Eugene Fama: “Too Big To Fail” Perverts Activities and Incentives
By Simon Johnson, co-author of 13 Bankers
In our continuing financial debate, one of the central myths – put about by big banks and also not seriously disputed by the administration - is that reigning in “too big to fail” banks is in some sense an “anti-market” approach.
Speaking on CNBC at the end last week, Gene Fama – probably one of the most pro-market economists left standing – pointed out that this view is nonsense. (The clip is here, and also on Greg Mankiw’s blog; TBTF is the focus from about the 5:50 minute mark.)
Having banks that are Too Big To Fail, according to Fama, is “perverting activities and incentives” in financial markets – giving big financial firms,
“a license to increase risk; where the taxpayers will bear the downside and firms will bear the upside.”
Fama is not backing down from any of his previous strong pro-market views – as explained by David Cassidy in the New Yorker recently (the full article on the Chicago school is also good, but requires a subscription) - and we can argue about his views on the functioning of financial markets or capitalism more broadly. When everyone is opportunistic and the “rules of the game” themselves are up for grabs – for example through lobbying based on existing and expected future super-profits (e.g., from being allowed to exercise any form of monopoly) – then bizarre and bad things can happen.
But, in any case, Fama is completely correct that,
“[Too Big To Fail] is not capitalism. Capitalism says – you perform poorly, you fail.”
He is also correct that “complicated regulation may be a nice idea in principle but in practice it never works”. Regulators get captured by the people they are supposed to be regulating (as now illustrated in the oil and gas industry); this is “not unusual; it happens all the time”.
Fama has obviously considered just letting big banks fail (“I would have been for that all along”), but he recognizes that this cannot work in our political realities – governments will step in and make bail for banks when there is serious trouble. And, as Senator Ted Kaufman pointed out in his exchange with Senator Mitch McConnell, allowing the collapse of huge banks is a recipe for turning crisis into catastrophe.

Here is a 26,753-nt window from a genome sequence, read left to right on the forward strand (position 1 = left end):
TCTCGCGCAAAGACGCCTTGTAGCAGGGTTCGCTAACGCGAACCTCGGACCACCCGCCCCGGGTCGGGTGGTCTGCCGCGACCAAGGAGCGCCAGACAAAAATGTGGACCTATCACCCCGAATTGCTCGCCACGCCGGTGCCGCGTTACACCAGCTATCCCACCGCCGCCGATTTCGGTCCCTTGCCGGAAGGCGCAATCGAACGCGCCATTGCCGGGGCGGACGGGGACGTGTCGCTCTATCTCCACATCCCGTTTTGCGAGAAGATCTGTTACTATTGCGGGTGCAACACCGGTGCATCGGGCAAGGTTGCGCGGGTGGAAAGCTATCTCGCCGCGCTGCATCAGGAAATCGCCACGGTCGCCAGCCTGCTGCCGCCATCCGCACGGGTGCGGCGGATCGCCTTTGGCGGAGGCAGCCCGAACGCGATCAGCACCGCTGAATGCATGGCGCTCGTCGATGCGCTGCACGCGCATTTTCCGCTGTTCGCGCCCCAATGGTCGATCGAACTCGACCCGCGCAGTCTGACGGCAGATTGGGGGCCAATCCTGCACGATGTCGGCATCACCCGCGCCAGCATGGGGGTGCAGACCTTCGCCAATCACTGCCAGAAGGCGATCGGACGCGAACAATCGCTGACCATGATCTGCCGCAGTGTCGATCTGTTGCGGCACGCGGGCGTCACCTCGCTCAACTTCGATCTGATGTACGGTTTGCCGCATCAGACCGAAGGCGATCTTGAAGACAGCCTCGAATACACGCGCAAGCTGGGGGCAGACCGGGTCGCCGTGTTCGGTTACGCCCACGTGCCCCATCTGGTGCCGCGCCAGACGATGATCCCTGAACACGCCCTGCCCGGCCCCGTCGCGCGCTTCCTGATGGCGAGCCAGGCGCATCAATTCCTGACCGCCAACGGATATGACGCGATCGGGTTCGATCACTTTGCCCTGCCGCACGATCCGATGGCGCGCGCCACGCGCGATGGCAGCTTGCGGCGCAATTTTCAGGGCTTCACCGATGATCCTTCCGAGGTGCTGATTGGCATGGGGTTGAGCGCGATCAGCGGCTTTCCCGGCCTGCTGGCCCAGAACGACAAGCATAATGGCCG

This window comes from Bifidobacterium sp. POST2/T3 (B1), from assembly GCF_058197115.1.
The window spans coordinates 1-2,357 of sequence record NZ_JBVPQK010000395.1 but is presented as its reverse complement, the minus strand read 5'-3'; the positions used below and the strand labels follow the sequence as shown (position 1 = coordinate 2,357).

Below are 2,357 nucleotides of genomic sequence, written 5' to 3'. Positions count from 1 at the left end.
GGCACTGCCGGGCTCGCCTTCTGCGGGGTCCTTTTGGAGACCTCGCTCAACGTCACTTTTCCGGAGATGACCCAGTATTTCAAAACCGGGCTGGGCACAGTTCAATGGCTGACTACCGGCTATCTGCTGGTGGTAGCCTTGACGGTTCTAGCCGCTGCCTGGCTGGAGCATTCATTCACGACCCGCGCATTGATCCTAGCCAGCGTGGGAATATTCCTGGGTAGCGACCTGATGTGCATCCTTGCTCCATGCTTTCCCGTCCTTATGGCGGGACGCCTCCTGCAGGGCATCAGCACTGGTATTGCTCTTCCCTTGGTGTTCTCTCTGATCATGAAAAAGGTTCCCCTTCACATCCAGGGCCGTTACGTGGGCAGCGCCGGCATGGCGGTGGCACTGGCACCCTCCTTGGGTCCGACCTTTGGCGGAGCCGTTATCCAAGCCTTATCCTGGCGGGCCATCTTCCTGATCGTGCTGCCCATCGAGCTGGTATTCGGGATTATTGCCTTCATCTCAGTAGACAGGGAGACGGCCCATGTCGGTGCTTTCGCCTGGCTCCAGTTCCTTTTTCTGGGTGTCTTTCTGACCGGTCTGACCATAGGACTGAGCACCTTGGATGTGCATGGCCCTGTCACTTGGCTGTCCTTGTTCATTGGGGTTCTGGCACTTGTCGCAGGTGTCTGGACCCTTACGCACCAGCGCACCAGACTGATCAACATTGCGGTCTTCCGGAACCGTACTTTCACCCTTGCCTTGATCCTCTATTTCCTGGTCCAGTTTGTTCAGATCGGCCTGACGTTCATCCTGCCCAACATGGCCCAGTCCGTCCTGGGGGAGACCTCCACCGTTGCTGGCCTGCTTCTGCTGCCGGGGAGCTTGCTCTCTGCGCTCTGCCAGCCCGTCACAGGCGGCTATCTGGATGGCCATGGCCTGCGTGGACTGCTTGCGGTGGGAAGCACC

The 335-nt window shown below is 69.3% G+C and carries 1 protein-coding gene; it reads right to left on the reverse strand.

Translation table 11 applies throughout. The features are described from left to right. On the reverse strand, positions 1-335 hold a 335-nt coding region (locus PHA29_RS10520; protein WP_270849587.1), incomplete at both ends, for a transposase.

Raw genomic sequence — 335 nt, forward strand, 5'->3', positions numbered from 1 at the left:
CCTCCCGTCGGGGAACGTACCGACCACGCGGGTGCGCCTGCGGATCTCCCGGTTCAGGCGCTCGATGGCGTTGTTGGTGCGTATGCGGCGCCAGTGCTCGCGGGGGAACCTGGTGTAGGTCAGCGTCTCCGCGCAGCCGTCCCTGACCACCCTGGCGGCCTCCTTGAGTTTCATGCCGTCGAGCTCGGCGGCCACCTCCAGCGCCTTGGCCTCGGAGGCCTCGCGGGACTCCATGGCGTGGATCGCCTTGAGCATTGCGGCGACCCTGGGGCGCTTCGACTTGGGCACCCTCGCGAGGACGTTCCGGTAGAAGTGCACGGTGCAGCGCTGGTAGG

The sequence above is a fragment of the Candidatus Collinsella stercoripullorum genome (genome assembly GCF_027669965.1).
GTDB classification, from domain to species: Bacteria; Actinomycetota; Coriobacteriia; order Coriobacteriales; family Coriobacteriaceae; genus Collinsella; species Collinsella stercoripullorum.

Fama argues “the only solution is to raise capital requirements of these firms dramatically,” maybe up to 40-50 percent, which is an idea we have also advanced. It’s an interesting question whether this by itself would take the failure of mega-banks completely off the table – that would probably depend on the extent to which they were allowed to game the system, for example with risk taken through derivative positions against which they hold too little capital.
Still, Fama is thinking along exactly the right lines – and this is further confirmation that the consensus on big banks is shifting.
If implemented properly, capital requirements of the kind he proposes would essentially force the largest six or so banks today to become much smaller. Given that capital requirements are set by regulators, who claim to be pro-market, they should take careful note of Fama’s views – and look for ways to implement a tough version of this approach.